California Proposition 86, Cigarette Taxes (2006)

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California Proposition 86 was on the November 7, 2006 ballot in California as a combined initiated constitutional amendment and state statute, where it was defeated.

Proposition 86 was intended to increase the tax on cigarettes with revenues from the tax going to various services such as hospital care for children and anti-smoking campaigns.

Election results

Proposition 86
Defeatedd No4,425,68951.7%
Yes 4,136,358 48.3%

Constitutional changes

If Proposition 86 had been approved, it would have added a new Section 14 to Article XIII B of the California Constitution.

Text of measure


The ballot title was:

Tax on Cigarettes. Initiative Constitutional Amendment and Statute.


Proposition 86 2006.PNG

The question on the ballot was:

"Should the state impose an additional tax of $2.60 per cigarette pack to fund new and expanded health services, health insurance for children, and expanded tobacco use prevention programs?"


The official summary provided to describe Proposition 86 said:

  • Imposes additional 13 cent tax on each cigarette distributed ($2.60 per pack), and indirectly increases tax on other tobacco products.
  • Provides funding to qualified hospitals for emergency services, nursing education and health insurance to eligible children.
  • Revenue also allocated to specified purposes including tobacco-use-prevention programs, enforcement of tobacco-related laws, and research, prevention, treatment of various conditions including cancers (breast, cervical, prostate, colorectal), heart disease, stroke, asthma and obesity.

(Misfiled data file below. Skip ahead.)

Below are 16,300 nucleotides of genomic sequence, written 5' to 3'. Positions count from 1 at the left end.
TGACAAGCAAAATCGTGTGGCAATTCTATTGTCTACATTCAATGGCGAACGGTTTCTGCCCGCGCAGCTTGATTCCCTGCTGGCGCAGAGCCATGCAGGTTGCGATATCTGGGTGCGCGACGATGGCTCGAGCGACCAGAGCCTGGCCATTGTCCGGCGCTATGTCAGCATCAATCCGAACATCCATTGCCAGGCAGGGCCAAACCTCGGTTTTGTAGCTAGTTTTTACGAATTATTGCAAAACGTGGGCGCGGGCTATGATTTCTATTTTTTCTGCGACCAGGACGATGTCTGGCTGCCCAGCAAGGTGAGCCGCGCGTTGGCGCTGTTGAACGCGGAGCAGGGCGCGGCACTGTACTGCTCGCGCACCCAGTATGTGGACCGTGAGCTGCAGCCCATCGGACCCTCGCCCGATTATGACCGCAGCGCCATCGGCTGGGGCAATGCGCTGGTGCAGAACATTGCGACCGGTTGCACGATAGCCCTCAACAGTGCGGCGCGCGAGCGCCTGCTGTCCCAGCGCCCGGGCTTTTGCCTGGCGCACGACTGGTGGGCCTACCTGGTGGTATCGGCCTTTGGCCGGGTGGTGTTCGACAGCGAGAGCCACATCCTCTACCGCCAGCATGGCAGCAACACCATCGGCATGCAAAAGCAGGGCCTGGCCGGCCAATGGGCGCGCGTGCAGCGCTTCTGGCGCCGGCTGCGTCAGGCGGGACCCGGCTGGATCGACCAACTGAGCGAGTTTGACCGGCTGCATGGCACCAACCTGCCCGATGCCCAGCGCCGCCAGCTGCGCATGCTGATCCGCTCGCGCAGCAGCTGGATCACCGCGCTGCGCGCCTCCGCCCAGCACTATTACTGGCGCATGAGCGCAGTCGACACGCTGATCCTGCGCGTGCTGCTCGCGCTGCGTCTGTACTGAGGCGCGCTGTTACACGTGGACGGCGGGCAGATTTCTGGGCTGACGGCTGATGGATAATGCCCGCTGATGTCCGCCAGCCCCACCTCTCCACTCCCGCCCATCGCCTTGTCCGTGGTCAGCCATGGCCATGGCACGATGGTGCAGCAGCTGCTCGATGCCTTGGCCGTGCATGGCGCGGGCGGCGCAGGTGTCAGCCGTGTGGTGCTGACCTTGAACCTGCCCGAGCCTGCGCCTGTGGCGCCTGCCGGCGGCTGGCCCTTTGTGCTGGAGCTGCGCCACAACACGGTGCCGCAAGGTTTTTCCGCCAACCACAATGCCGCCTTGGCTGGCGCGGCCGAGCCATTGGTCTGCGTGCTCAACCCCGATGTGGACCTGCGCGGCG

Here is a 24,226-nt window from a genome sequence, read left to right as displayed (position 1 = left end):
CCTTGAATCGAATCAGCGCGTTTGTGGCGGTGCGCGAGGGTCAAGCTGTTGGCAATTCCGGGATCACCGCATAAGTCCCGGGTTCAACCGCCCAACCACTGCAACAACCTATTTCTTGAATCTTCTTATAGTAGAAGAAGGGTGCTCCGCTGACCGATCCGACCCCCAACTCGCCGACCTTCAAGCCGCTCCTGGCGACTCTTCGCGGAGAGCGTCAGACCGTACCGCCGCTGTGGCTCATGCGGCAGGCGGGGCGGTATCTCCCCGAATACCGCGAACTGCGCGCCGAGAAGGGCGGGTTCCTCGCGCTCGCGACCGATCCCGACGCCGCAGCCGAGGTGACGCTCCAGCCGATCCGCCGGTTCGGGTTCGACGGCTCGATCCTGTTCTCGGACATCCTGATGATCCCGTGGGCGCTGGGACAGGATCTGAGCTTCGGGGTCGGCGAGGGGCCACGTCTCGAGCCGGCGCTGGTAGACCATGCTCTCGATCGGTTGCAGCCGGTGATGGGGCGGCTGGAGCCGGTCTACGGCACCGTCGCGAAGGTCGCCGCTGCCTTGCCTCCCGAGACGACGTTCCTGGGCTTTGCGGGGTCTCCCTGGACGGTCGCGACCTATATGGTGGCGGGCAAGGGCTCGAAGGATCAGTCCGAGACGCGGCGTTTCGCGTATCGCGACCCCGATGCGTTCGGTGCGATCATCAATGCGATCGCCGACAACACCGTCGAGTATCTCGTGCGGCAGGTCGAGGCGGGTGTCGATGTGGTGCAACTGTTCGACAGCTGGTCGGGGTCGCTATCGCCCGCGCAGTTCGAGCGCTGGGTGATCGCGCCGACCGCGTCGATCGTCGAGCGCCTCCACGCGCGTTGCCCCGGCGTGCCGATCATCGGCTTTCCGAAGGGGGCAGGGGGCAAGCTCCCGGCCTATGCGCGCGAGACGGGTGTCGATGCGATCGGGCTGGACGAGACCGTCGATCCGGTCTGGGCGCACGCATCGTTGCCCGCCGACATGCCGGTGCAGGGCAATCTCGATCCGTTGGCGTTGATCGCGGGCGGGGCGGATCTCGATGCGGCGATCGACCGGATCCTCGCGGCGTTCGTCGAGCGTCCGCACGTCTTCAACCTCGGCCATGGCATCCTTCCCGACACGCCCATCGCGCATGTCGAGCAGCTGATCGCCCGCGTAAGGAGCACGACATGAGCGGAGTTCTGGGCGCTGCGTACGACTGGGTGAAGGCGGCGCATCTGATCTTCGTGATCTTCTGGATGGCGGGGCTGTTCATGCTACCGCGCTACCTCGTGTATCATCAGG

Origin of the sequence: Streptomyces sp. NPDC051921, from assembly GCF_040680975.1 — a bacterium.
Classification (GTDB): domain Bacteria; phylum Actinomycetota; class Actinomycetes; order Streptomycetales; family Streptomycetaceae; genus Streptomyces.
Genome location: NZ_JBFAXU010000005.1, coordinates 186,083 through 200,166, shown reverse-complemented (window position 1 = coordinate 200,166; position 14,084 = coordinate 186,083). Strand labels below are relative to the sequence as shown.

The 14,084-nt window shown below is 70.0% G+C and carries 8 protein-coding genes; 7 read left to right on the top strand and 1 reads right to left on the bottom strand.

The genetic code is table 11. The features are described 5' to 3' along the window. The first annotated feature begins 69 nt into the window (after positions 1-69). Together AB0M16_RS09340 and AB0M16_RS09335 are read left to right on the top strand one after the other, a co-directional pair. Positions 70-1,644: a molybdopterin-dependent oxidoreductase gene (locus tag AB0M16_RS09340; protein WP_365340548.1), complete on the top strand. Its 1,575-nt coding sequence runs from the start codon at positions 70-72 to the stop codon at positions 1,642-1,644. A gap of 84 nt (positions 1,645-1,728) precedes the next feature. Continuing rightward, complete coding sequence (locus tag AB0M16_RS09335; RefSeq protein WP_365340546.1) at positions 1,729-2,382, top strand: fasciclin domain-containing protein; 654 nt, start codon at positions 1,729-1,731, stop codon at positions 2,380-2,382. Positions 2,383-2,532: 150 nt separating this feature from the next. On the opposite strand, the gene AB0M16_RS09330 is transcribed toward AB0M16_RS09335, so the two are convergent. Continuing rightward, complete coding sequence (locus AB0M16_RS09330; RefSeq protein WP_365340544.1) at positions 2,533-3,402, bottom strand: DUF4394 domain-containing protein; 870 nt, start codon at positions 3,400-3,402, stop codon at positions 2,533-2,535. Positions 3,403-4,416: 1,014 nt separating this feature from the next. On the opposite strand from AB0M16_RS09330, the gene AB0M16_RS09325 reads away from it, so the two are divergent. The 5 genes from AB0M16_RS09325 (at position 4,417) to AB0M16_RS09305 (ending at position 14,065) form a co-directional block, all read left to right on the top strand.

• Exempts recipient hospitals from antitrust laws in certain circumstances.
  • Revenue excluded from appropriation limits and minimum education funding (Proposition 98) calculations.

Fiscal impact

See also: Fiscal impact statement

The fiscal estimate provided by the California Legislative Analyst's Office said:

  • Increase in new state tobacco excise tax revenues of about $2.1 billion annually by 2007–08, declining slightly annually thereafter. Those revenues would be spent for various health programs, children’s health coverage, and tobacco-related programs.
  • Unknown net state costs potentially exceeding $100 million annually after a few years due to provisions simplifying state health program enrollment rules and creating a new pilot program for children’s health coverage.
  • Unknown, but potentially significant, savings to the state Medi-Cal Program and counties from a shift of children from other health care coverage to the Healthy Families Program (HFP); potential state costs that could be significant in the long term for ongoing support of expanded HFP enrollment.
  • Unknown, but potentially significant, savings in state and local government public health care costs over time due to various factors, including an expected reduction in consumption of tobacco products.


Website banner of the "Yes on 86" campaign


The official voter guide arguments in favor of Proposition 86 were signed by:

  • Carolyn Rhee, chair, American Cancer Society (California Division)
  • P.K. Shah, M.D., president, American Heart Association (Western States Affiliate)
  • Timothy A. Morris, M.D., board member, American Lung Association of California
  • Mila Garcia, R.N., member, American Heart Association (Western States Affiliate)
  • Willie Goffney, M.D., FACS, president, American Cancer Society (California Division 2006–07)
  • Rick Donaldson, Ph.D., RCP, chair, American Lung Association of California

Arguments in favor

The arguments presented in the official voter guide in favor of Proposition 86 were:

  • According to the California Department of Health Services, Proposition 86 will "prevent nearly 180,000 deaths due to smoking among California kids now under the age of 17" and "prevent approximately 120,000 additional deaths due to smoking among current California adult smokers who quit smoking."
  • The Proposition 86 tax increase will "prevent more than 700,000 kids now under the age of 17 from becoming adult smokers" and "120,000 high school students and 30,000 middle school students would either quit or not start smoking."